Te Iringa, Kaimanawa FP, Saturday 18 November 2017
Seven of us left Napier on a wet Saturday in two cars for a journey of just under and hour and a half to Tahaura Road off the Napier-Taupo road. It wasn’t far along the road here that the rain eased and by the time we had turned onto Clements Road, it had stopped. Luckily for us, the road must have been graded so those potholes that had dogged the group six weeks earlier had gone.
A few cars greeted us at the car park at the beginning of the track. The occupants of one were there having spent some time walking the track then staying overnight in the car park. The rest of the cars mostly belonged to hunters whom we met along the track. None of them were having any luck, but there was plenty of deer evidence.To begin with, the clearly defined track takes you on a bit of a climb through some very mature bush. It’s in good condition, being not too dry and not too wet and muddy. But later it gets a bit hairy in places where you have to negotiate rocky outcrops. None of us struggled.
Morning tea was had at the site of Te Iringa Hut, where we were joined by a young guy who was cooking up what looked more like dinner. From our morning tea spot, we continued on in very mature bush of matai and beech trees, the understorey being made up of mountain cabbage trees, pepper trees and ferns. The bush looks very soft, thanks to the mosses and lichens which literally cover everything.Our next stop was to admire the view across to Ruapehu. It was here that Jude decided to head back to avoid the dreaded cramp. Not far from where she left us, and coming around a corner, Mandy spotted a morepork in a tree a few metres ahead of us. Those of us who had never seen a morepork, let alone one in the wild, were just blown away. We stopped for a while, staring at it and taking photos. Yvonne has a really good camera, so she went even closer to get some great shots.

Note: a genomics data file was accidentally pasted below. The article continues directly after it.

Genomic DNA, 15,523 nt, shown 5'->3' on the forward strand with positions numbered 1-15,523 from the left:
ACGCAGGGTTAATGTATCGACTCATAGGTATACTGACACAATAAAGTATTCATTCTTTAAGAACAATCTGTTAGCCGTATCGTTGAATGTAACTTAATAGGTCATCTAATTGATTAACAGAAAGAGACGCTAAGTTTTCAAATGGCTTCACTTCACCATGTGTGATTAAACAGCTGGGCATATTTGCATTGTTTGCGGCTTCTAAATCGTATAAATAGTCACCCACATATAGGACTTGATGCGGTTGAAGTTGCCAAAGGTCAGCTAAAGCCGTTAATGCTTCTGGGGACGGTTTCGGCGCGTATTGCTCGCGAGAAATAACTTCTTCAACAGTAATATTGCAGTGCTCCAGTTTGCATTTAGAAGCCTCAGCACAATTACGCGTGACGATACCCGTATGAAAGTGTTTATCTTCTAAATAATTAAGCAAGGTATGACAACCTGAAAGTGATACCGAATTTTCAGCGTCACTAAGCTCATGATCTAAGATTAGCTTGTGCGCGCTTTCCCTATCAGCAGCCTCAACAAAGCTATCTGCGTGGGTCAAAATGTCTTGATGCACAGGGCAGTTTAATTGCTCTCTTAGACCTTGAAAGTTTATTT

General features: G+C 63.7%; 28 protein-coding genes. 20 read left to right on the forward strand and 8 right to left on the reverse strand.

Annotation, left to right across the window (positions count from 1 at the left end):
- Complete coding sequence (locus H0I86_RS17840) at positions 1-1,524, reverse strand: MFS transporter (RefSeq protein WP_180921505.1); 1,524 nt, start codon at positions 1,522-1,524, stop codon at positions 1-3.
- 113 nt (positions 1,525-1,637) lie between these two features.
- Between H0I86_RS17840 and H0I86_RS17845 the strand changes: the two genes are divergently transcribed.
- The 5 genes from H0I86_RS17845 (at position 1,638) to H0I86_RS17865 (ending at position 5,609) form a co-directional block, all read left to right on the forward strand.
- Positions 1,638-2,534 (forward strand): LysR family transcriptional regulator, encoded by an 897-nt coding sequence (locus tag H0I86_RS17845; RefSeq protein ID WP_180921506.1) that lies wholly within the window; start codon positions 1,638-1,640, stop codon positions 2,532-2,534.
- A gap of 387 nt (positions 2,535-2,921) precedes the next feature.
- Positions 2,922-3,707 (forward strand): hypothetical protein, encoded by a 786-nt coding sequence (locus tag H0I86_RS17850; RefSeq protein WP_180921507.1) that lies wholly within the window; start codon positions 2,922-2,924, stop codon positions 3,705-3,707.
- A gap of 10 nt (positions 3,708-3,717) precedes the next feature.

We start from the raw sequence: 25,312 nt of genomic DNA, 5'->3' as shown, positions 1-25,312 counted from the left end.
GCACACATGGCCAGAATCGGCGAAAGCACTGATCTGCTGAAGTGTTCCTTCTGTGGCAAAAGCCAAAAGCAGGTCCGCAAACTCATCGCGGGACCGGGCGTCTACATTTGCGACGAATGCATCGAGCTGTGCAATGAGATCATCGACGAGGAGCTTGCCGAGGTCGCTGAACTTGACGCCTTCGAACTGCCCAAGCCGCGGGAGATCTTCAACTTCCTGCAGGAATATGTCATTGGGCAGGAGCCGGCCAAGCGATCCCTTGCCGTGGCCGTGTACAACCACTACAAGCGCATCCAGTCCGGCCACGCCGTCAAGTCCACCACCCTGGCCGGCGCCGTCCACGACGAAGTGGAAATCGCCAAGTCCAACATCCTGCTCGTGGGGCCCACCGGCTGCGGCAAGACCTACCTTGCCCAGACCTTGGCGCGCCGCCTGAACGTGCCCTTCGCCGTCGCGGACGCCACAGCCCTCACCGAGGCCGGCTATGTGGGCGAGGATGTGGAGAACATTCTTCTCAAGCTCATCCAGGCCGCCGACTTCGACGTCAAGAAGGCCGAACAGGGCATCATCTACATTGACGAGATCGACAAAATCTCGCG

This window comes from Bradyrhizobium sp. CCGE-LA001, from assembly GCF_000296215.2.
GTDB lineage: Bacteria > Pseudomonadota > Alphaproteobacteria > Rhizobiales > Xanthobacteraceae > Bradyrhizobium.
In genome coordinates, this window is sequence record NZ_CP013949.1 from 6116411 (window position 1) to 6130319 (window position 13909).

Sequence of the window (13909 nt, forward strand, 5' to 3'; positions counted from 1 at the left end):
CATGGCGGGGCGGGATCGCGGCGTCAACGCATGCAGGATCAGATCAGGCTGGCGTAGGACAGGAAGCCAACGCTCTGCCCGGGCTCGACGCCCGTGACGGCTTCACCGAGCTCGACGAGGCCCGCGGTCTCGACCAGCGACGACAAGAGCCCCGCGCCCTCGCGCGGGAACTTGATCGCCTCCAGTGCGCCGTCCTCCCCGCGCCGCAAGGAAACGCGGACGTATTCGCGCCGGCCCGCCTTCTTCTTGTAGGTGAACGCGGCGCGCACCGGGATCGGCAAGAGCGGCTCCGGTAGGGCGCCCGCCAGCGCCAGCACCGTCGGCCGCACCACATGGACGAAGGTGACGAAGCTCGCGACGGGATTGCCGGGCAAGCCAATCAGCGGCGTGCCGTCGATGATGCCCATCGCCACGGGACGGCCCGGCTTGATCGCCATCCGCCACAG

The higher we climbed, the more extreme the wind became – and colder. We began to notice more branches, big and small, on the track. One fell a couple of feet in front of me and I was heard muttering “the sky is falling” but nobody was keen to go and tell the king!We decided, after looking at the maps on and off phones, we’d head down to a stream for lunch as we would probably make it there round 12.30 – a good time. It seems this is a popular eating stop, with the remnants of a fire which included quite a lot of half-burnt plastic and rubbish. To add to the mess, there was litter left in a hole in a tree. Surely this wasn’t trampers?
Once lunch was finished, we straightaway had to climb up steeply up from the stream. On one of the following uphills, we met three guys mountain biking and hoping to make it to Omarau Hut. It didn’t really seem like an easy ride but they still had gas in the tank and were smiling. The wind was still blowing up on the top ridges and it was quite cold, so it was good to reach the downhill stretch towards the end of the track.
We caught up with Jude back at the car and decided not to have a stop on the way back to Napier. So we were back in town just before 4 o’clock.
Trampers: Yvonne, Jude, Rosemary, John , Juliet, Mandy and reporter Marie